Resolution, Not Conflict

The guide to problem-solving.

Got an Anger Disorder? Not According to the DSM

There’s diagnostic labels for anxiety and for depression. Why not for anger?

Anger disorders are real.
Do you know anyone with an anger disorder?  I am a psychologist who specializes in helping couples to face their marriage problems, fix them, and then go on to enjoy long-lasting and long-loving marriage partnerships.  A huge part of how I help these couples involves teaching them more constructive ways of handling feelings of anger.  Yet if I must assign my clients, for insurance purposes, a diagnosis, anger problems is not an option.  The current DSM (DSM-IV) diagnostic manual does not include excessive anger as a diagnosable disorder.  

Psychoanalytic therapists talk about lacunae.  I’ve always liked that word.  Lacunae are gaps.  A lacuna (pl. lacunas or lacunae) comes from the Latin term that, when referring to manuscripts, means a missing section of text.  In music a lacuna is an extended pause or silence.  In psychology, superego lacunae are gaps in superego development characteristic of, for instance, children with conduct disorders who lie, steal, punch and kick with no sense of doing anything wrong.

In the current diagnostic manual, and I believe also in the proposed new version, there is a huge lacuna when it comes to labeling anger.  

There are anxiety disorders, broken down into subcategories such as generalized anxiety disorder, phobias, panic attacks, and agoraphobia with or without panic attacks. 

There are depressive disorders.

Yet there is no listing for anger disorders. The word anger does not even appear in the index!

Look at the catch-all category of Adjustment Disorders, the most commonly used category for outpatient mental health treatment:

Adjustment Disorders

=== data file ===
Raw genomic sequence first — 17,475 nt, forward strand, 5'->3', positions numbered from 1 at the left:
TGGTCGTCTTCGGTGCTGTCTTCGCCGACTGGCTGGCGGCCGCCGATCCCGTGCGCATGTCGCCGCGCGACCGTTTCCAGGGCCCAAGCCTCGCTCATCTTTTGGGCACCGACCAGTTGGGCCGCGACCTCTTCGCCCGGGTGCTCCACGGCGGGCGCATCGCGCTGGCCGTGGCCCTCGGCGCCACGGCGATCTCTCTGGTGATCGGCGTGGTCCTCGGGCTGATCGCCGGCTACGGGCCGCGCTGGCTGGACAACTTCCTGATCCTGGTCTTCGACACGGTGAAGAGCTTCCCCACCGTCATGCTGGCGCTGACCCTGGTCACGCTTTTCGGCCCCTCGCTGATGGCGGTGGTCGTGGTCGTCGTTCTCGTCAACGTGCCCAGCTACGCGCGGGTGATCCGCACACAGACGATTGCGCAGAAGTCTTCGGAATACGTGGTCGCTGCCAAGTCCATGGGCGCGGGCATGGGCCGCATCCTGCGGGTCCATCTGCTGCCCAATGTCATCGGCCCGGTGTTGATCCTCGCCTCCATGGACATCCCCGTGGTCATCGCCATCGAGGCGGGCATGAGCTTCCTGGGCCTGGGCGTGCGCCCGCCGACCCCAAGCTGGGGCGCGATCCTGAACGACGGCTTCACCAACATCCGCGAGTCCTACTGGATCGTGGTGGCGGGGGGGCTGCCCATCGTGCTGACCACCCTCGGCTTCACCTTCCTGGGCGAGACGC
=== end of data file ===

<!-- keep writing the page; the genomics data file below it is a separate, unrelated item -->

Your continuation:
• 309.9 Unspecified
  • 309.24 With Anxiety
  • 309.0 With Depressed Mood
  • 309.3 With Disturbance of Conduct
  • 309.28 With Mixed Anxiety and Depressed Mood
  • 309.4 With Mixed Disturbance of Emotions and Conduct

Which diagnostic category can a therapist use for a client whose life adjustment difficulties center on excessive anger?  How can a therapist diagnosis clients who react to differing viewpoints by getting mad instead of by engaging in quiet information sharing, mutual listening and creative problem-solving? 

Anger falls into a hole, a gap in what the American Psychiatric Association, publisher of the DSM, recognizes as mental health problems.

Anger is included on the symptom lists for many character disorders: psychopathy, explosive disorder, narcissism, borderline personality disorder, paranoia and more.  This inclusion is good.  Yet for carrying chronic underlying angry feelings that make a person unattractive to get close to, or for getting mad too often, too long, or too intensely, there is no diagnostic category 

Does that mean that anger does not exist as a disturbing mental condition?

Would you consider the following scene normal emotional interacting?

Ask the person with an anger disorder if their anger is a problem.  S/he is likely to tell you “I’m only mad because s/he made me mad!”  That statement, in fact, may well be diagnostic of someone with an anger disorder. 

Ask however any of the couples I see for marriage therapy and they will tell you how corrosive a role anger surpression and/or expression has played in the breakdown of their marriage.  If they could feel angry, use that feeling as a constructive indicator to themselves of where there’s a problem, calm down, and then talk in a mutually respectful, cooperative way about the problem, they wouldn’t be coming to my office or thinking of finding a divorce lawyer.

If there truly were no such thing as anger disorders, our society would not have our close-to-50% divorce rate.  The world would be a better place for all of us. 

Meanwhile, I just sigh.  How bizarre, the DSM's blindness to the reality that excessive anger is a significant mental health problem.

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Susan Heitler, Ph.D. is author of the book, workbook and interactive learning website called PowerOfTwo that teach the anger management and other essential skills for success in marriage.

 

Susan Heitler, Ph.D., is the author of many books, including From Conflict to Resolution and The Power of Two. She is a graduate of Harvard University and New York University.

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